1. In a series of tasks with measurable completion milestones, failures to achieve the milestones will become apparent early while there is still time to recover.
    2. Breaking a big task down into task a set of concurrent tasks can either increase risk by adding coordination risks or decrease risk if some of the sub-tasks can fail without causing the whole task to fail. If the coordination risk can be minimized and sub-task failures are tolerable then this is a good strategy.
  7. Move risky items to the start of the project. If something goes wrong with the risky items this gives you time to address the problem while code and designs can be changed without high risk. Performing this step rigorously will distinguish well risk-managed projects from other projects. 
  8. Keep a top N (say N=10) risks list. Risks are everywhere and eternal vigilance is required. However not all people have this mindset. A top N risks list is an easy-to-grasp way of communicating risks to a group.
  9. Follow good software development and management practices. Avoid the classic mistakes because they can be easily avoided by reading the list (which I wish I had read before I made most of them). Many standard software engineering principles minimize risk, so don't unlearn them when you work on your first commercial product. In particular don't stop using good development practices when your project is under pressure.
  10. Expect the unexpected.

    1. Never ever forget Murphy's Law. Expect to make mistakes. 
    2. Effective risk management requires sensitivity to risk. If you are not emotionally wired in this way then you will need to learn how to think this way .
    3. Keep in mind that while the past at best provides an imprecise guide to the future (see the item on schedule padding), at worst it provides no indication of the future at all. This is exemplified by Taleb's TurkeyImagine that you're a turkey. You've eaten well and lived in safety every day of your life. Everything in your experience tells you that tomorrow will be no different. Then Thanksgiving arrives.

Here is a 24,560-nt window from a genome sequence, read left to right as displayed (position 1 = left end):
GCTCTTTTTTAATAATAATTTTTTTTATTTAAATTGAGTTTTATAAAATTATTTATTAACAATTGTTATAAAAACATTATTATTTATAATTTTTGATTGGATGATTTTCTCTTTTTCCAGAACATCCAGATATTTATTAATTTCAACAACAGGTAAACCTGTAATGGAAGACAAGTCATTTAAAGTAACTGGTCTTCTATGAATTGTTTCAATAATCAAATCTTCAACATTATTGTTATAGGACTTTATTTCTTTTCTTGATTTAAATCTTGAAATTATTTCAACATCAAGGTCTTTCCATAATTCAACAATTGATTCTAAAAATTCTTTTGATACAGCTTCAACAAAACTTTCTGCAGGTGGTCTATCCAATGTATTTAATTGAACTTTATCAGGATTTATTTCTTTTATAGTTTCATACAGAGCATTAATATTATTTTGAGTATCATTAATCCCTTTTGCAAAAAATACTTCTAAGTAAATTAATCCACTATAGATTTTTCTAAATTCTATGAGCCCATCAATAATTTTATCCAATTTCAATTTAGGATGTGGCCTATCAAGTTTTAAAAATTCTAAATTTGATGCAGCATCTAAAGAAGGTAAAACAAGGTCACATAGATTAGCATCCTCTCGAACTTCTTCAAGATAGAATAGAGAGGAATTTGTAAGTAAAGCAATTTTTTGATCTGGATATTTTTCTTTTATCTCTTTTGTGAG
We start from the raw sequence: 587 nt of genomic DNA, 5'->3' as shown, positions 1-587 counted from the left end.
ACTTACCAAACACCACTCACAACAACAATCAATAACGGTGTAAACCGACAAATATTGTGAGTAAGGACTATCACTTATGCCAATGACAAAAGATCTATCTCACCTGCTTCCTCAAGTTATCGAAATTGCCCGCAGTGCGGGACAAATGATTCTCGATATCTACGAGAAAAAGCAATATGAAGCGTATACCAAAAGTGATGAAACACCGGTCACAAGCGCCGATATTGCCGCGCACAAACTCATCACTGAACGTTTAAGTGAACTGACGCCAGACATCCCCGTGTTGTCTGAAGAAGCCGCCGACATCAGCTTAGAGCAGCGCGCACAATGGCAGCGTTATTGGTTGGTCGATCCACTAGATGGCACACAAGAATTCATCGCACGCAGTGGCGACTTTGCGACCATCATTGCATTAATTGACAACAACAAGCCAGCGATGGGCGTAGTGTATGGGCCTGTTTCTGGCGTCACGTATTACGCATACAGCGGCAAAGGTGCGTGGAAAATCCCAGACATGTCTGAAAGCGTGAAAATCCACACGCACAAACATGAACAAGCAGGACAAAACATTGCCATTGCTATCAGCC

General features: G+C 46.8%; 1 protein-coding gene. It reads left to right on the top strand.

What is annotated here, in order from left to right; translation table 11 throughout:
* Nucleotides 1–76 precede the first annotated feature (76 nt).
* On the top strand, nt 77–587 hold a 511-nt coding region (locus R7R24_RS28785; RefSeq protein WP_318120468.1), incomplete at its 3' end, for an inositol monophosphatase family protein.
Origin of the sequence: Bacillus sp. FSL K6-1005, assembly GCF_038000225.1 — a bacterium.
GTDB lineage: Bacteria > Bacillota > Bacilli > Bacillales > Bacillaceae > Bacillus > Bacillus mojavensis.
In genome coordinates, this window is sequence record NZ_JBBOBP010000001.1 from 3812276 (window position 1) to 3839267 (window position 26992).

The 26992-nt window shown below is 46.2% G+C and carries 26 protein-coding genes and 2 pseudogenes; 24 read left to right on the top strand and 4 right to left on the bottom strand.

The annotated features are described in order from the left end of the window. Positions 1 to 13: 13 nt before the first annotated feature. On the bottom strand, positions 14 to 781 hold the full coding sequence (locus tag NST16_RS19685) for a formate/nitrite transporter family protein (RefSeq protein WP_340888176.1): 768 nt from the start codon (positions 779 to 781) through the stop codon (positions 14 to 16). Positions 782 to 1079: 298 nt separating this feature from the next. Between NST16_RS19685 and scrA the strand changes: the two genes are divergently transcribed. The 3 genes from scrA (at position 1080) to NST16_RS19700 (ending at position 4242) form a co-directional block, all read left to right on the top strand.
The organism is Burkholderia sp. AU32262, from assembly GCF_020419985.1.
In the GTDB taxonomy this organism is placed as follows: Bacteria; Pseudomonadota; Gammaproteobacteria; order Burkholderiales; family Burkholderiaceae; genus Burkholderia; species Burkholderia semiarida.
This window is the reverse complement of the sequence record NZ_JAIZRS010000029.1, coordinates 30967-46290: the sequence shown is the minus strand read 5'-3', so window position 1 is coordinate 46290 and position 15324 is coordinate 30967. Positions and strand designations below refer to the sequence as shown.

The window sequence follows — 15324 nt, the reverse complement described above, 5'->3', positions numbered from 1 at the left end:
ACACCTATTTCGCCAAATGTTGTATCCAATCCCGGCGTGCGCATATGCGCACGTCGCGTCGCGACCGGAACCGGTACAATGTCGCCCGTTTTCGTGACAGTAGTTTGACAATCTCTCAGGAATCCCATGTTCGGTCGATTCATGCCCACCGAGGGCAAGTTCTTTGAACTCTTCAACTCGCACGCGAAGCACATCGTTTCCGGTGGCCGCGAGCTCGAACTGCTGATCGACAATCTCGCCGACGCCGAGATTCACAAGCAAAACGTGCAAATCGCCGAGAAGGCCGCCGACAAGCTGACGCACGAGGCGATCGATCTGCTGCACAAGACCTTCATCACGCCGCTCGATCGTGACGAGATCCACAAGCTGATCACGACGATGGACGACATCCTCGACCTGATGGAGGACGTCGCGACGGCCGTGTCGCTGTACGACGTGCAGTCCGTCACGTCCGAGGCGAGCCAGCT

4. As advised above, adapt to the currently reality, even it differs from your plan.


Summary of Risk-Based Schedule Prediction

  1. Knowns. Plan these rigorously.
  2. Known unknowns. Pad schedule for these. e.g. predicted schedule + 2 std devs
  3. Unknown unknowns. Requires eternal vigilence and adapting to the current reality.

What Makes Risk Sensitive Managers Different

Risk management is not just part of software development project management like design, scheduling and presentation skills. A truly risk-sensitive approach to project management requires explicitly managing by risk. This means that if your scheduling and prioritization is not based on realistic risk estimates then your are not managing risk well. For example
  1. In a project involving 100 engineers, a group of 3 engineers are working on a completely new piece of code that implements difficult algorithms for a critical deliverable and every other engineer is making incremental changes to the new code, then a risk sensitive manager would focus on this group of 3 engineers.
  2. If a project introduced a new software technology, brought in a new hardware supplier and entered a new untested market then a risk sensitive manager would try to break it into 3 projects, each with only one risk.
  3. MOST IMPORTANT EXAMPLE. A risk manager assumes that a) many things could go wrong will go wrong and b) there is limited scope to correct mistakes at the end of a project. Therefore a risk sensitive manager will trim features at the start of a project to give the project a reasonable chance of success. 
Risk sensitive managers manage like this even if doing so is at odds with other management techniques.
  1. In example 1, the risk sensitive manager would be focusing on the risky group of 3, even if it meant PRDs coming in late and the low-risk 97 engineers getting less than optimal help. The risk sensitive manager would work hard to move work from the group of 3 to other people in the 100, and negotiate with other clients of the group of 3 to lighten their load.
  2. In example 2, the risk sensitive manager would lobby high and low through his/her company to avoid the dangerous confluence of risks.
  3. Example 3 illustrates what separates risk sensitive managers from average software managers, the absence of wishful thinking in decision making. In #13 in the previous link Steve McConnell says Wishful thinking isn't just optimism. It's closing your eyes and hoping something works when you have no reasonable basis for thinking it will. Wishful thinking at the beginning of a project leads to big blowups at the end of a project. It undermines meaningful planning and may be at the root of more software problems than all other causes combined.
And good risk managers always attack uncertainty.

Further Reading

Risk Management bared down to one Question
Why MS Project Sucks for Software Development

1 comment:

Kaj said...

Take a look at QPR's risk management products.